Evaluating the Performance of Clay Stabilizers for Drilling and Fractioning Processes using Solid Surface Zeta Potential

Fracking fluids are used to increase the permeability of rocks during the hydraulic drilling process. The investigation of the interaction of these chemical additives with the subsurface rocks eases the recovery of oil and gas during drilling operations.


During hydraulic fracturing, “fracking” fluid is forced into underground rock at high pressure to open the rock and recover oil or gas. Fracking fluid is water with additives that can vary from site to site. Additives include viscosity and interfacial tension modifiers, antimicrobials, corrosion inhibitors, and proppants that wedge into the fractures and keep them “propped” open.

Another type of additive is the clay stabilizer. Depending on the rock being drilled, clays may be present that swell in the presence of fresh water, for example. If the clay swells, it can block the removal of the oil and gas and thereby limit the well’s performance. The purpose of the clay stabilizer is to prevent the clay from swelling. One strategy is to treat the clay with a polymer that adsorbs onto it and blocks the contact with water.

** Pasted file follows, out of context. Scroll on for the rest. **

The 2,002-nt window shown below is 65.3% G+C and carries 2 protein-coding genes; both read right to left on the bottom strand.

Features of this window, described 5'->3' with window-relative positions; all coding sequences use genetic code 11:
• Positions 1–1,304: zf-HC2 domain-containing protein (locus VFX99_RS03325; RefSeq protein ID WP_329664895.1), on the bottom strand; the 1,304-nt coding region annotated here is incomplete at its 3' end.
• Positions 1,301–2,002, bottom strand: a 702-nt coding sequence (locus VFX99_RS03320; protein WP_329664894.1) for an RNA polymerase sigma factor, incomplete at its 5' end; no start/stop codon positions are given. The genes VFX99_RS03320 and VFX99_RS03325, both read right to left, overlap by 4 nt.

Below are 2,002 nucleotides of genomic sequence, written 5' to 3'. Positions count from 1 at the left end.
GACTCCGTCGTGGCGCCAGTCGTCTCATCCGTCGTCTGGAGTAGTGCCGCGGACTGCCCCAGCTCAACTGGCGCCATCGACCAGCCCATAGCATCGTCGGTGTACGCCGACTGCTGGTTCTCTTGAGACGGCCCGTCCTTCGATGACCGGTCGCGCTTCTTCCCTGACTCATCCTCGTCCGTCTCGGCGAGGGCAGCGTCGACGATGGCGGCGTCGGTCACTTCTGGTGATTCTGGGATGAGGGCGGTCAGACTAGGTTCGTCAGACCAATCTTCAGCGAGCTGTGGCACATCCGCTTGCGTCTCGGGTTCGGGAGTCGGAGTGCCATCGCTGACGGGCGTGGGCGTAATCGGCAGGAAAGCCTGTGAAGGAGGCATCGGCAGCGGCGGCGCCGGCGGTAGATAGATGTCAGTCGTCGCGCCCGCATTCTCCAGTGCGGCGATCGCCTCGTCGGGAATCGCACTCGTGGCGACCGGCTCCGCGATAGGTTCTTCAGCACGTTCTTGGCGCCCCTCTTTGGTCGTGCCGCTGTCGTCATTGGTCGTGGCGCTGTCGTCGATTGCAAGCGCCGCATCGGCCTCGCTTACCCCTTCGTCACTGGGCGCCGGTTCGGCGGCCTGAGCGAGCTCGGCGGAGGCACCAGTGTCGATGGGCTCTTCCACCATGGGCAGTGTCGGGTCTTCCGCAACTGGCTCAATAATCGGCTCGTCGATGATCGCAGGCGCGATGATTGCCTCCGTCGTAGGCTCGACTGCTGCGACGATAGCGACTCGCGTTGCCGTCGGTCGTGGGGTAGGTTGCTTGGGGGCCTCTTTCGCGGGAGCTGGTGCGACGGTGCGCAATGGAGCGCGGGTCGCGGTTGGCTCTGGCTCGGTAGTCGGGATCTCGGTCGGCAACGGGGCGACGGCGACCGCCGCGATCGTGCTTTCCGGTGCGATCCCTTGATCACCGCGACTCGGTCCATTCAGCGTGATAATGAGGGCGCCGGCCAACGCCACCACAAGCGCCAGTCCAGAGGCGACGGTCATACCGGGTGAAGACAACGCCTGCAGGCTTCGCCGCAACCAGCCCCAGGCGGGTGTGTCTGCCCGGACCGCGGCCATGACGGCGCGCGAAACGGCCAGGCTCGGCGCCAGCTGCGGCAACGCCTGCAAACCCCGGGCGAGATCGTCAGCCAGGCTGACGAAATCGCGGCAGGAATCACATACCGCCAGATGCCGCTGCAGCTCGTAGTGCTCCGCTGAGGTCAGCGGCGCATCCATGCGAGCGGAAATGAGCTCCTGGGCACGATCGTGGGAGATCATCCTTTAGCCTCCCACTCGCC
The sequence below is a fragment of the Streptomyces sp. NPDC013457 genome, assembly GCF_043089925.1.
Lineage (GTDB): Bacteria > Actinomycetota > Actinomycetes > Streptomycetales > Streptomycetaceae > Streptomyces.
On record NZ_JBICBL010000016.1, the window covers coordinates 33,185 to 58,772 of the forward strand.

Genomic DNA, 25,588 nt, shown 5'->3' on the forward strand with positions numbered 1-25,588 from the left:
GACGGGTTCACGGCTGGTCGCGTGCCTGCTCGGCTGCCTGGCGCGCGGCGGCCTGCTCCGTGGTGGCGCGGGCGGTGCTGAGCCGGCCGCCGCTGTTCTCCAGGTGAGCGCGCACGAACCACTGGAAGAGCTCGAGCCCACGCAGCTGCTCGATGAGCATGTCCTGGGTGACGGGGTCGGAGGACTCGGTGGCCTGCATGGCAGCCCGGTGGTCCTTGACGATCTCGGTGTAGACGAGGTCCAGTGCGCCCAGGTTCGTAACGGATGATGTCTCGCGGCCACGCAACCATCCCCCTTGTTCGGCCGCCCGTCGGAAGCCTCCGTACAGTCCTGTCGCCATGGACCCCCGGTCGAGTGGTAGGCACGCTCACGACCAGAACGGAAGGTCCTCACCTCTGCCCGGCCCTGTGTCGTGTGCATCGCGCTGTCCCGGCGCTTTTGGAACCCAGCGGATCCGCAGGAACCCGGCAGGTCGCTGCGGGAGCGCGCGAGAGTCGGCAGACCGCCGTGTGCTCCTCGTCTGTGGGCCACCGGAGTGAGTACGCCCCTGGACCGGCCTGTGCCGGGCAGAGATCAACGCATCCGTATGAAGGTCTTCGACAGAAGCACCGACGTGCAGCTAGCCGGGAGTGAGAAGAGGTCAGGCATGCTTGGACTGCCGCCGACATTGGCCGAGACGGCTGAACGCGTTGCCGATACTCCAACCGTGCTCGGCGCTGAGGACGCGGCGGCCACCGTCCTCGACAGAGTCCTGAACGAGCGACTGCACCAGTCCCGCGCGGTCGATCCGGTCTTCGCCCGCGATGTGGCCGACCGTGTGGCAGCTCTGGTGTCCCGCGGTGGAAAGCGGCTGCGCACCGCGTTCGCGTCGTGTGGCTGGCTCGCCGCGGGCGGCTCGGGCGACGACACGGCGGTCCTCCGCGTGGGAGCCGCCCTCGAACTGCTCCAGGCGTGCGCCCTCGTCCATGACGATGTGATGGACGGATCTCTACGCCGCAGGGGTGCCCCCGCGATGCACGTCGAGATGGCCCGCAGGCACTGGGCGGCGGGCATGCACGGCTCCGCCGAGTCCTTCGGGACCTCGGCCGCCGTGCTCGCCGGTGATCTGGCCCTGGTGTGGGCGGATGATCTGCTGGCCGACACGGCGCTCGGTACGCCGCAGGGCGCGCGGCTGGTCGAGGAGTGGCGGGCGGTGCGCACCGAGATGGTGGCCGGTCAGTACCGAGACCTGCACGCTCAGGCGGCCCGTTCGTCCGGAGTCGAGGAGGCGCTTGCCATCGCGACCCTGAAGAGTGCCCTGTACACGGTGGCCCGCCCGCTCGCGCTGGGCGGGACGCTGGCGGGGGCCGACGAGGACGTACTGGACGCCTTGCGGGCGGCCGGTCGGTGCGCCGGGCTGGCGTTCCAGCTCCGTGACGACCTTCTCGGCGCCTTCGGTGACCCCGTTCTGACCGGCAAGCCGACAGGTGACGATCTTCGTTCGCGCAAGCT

Currently, coreflow test is considered as a standard method to evaluate permanent clay stabilizer. In this test, water with clay stabilizer is injected into a core sample to treat the surface under the desired pressure and temperature. Afterwards, fresh water is injected. If the clay swells, a remarkable increase in the pressure drop across the core will be observed. The length of such procedure depends on the initial core permeability and the injection rate and can take up to several days[1].

To accelerate the clay stabilizer evaluation alternative measurement techniques are needed. In this report the interaction between the additives and the clay surface is tested using the zeta potential as an indicator for the stabilizers quality.

The clay mineral typically has a strong negative charge, so a positively charged polymer is used as the clay stabilizer to exploit favorable electrostatic interactions. If the polymer successfully coats the clay, then the measured zeta potential should become more positive thereby reflecting the change in surface chemistry. Because the underground rock can reach high temperatures, it is also important to verify that exposure to high temperatures does not degrade or break down the clay-stabilizer. Heat-aging studies thus complement the evaluation of clay stabilizers.

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